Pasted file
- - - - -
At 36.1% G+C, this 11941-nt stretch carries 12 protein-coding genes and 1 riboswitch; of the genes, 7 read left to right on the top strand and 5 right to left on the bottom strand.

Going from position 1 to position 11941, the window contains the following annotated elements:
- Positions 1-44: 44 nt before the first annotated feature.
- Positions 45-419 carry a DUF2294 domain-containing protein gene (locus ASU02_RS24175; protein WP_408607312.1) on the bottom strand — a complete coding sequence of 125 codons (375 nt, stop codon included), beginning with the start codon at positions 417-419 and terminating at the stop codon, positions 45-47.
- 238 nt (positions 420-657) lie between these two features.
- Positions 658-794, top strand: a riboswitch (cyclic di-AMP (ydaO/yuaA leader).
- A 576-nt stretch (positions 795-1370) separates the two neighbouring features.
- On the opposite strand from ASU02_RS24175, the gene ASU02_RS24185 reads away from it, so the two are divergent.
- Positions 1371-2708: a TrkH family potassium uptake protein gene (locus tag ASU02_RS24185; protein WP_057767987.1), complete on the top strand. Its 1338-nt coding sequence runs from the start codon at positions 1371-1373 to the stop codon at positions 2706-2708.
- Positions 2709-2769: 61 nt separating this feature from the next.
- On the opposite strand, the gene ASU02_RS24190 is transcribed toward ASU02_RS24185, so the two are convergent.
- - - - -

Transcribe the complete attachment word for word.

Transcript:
At 36.1% G+C, this 11941-nt stretch carries 12 protein-coding genes and 1 riboswitch; of the genes, 7 read left to right on the top strand and 5 right to left on the bottom strand.

Going from position 1 to position 11941, the window contains the following annotated elements:
- Positions 1-44: 44 nt before the first annotated feature.
- Positions 45-419 carry a DUF2294 domain-containing protein gene (locus ASU02_RS24175; protein WP_408607312.1) on the bottom strand — a complete coding sequence of 125 codons (375 nt, stop codon included), beginning with the start codon at positions 417-419 and terminating at the stop codon, positions 45-47.
- 238 nt (positions 420-657) lie between these two features.
- Positions 658-794, top strand: a riboswitch (cyclic di-AMP (ydaO/yuaA leader).
- A 576-nt stretch (positions 795-1370) separates the two neighbouring features.
- On the opposite strand from ASU02_RS24175, the gene ASU02_RS24185 reads away from it, so the two are divergent.
- Positions 1371-2708: a TrkH family potassium uptake protein gene (locus tag ASU02_RS24185; protein WP_057767987.1), complete on the top strand. Its 1338-nt coding sequence runs from the start codon at positions 1371-1373 to the stop codon at positions 2706-2708.
- Positions 2709-2769: 61 nt separating this feature from the next.
- On the opposite strand, the gene ASU02_RS24190 is transcribed toward ASU02_RS24185, so the two are convergent.